The disruptions caused by coronavirus have been far-reaching, and even as states slowly begin the process of getting back to normal, more consequences are likely to surface. One such potential issue is the issue of privatizing national parks, according to National Geographic. While it's been an ongoing concern for decades, it has resurfaced once again as the National Parks Service is currently looking at close to a $12 billion maintenance backlog after having been closed for weeks to help slow the spread of coronavirus.
Warren Meyer, the owner of RRM, a company that privately operates about 150 recreation areas on public lands, believes that some aspects of privatization can help the NPS better maintain the parks themselves by lightening some of the workload. "Does [NPS] really have to operate the lodge?" Meyer asks. "Does it have to operate the campground? Does it need to clean the bathrooms? Does it need to pave the roads? There's a lot of things in there that it doesn't necessarily need to do."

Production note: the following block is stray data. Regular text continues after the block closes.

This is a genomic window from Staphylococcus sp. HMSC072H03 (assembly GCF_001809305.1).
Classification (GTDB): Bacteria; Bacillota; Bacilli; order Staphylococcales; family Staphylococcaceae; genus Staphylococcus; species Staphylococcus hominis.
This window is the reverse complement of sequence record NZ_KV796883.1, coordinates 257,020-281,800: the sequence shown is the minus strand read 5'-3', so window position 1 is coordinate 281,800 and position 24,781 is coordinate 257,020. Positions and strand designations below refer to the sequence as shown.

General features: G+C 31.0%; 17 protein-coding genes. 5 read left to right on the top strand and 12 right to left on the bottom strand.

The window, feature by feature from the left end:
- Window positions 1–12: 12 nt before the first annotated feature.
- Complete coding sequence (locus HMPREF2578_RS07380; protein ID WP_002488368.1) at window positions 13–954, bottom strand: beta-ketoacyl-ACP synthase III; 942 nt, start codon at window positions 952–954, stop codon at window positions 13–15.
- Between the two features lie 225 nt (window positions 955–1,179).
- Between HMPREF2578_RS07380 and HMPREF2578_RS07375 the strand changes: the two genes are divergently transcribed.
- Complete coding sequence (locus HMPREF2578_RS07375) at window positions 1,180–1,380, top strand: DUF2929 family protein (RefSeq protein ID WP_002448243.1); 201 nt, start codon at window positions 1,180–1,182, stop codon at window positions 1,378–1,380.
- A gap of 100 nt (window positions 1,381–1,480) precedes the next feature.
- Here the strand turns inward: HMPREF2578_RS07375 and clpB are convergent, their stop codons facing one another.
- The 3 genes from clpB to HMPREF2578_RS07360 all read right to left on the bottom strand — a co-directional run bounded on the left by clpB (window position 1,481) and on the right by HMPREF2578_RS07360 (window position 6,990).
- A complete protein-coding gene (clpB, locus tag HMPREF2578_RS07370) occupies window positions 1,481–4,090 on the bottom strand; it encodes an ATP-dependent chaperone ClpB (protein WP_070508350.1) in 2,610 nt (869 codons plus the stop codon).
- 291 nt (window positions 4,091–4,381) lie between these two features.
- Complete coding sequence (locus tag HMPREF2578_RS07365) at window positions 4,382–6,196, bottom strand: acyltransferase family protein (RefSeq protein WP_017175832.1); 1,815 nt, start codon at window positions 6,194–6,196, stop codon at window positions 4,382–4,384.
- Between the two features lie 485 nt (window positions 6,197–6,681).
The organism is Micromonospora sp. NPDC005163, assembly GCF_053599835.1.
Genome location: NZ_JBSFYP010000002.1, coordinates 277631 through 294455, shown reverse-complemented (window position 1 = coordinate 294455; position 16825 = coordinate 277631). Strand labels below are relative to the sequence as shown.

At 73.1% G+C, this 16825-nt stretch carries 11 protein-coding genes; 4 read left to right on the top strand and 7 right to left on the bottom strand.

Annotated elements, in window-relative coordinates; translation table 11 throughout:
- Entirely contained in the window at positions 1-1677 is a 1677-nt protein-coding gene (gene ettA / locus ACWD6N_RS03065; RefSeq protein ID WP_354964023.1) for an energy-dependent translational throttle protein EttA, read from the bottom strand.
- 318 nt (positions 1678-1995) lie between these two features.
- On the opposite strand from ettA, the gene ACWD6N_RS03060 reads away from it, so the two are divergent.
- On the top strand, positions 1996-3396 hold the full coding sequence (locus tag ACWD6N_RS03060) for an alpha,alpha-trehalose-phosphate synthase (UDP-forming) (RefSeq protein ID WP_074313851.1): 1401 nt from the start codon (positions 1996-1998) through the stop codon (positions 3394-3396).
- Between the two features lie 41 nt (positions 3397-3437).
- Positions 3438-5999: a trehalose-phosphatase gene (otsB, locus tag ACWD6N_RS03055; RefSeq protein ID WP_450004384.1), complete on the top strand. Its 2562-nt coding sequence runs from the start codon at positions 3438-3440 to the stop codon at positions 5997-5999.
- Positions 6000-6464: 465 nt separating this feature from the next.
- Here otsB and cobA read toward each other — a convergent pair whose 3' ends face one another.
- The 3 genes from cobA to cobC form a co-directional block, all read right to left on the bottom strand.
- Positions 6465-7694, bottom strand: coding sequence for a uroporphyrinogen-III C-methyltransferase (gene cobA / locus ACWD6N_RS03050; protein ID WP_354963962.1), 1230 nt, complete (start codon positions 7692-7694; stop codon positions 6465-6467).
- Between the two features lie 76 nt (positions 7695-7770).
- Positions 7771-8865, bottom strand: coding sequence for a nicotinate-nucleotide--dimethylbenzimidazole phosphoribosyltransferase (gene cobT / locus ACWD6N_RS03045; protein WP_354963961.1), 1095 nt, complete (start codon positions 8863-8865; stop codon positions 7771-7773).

Part of the controversy behind the issue stems from the fact that there isn't just one template for privatization, which has managed to see both success and failures in other parks around the country, to varying degrees. Emily Douce, director of operations and park funding at the National Parks Conservation Association, argues that privatizing the campgrounds would hinder actual park officials from doing their jobs effectively.
"The presence of a park service ranger has many benefits, from educating to seeing what's going on and making sure that people are being responsible," Douce says, adding that the privatization of ranger positions would be a cause for concern. "Their mandate is to make sure that the resources are protected and that the visitors are educated about that site. And so if you privatize those, there's a concern there that some of that would be lost."
Nothing is certain at this point, and much will depend on what the NPS budget will be next year, as well as how it is able to adjust when they're no longer limited to virtual tours. Douce added that the NPCA is "working with many others to try to influence the stimulus packages to see if we can get the money back to the parks that has been lost and will be lost." She also adds that she doesn't believe the government should be involved in such decisions amid a global pandemic. "We need people to be involved," and at the moment, "they're focused on just dealing with everyday changes with the virus."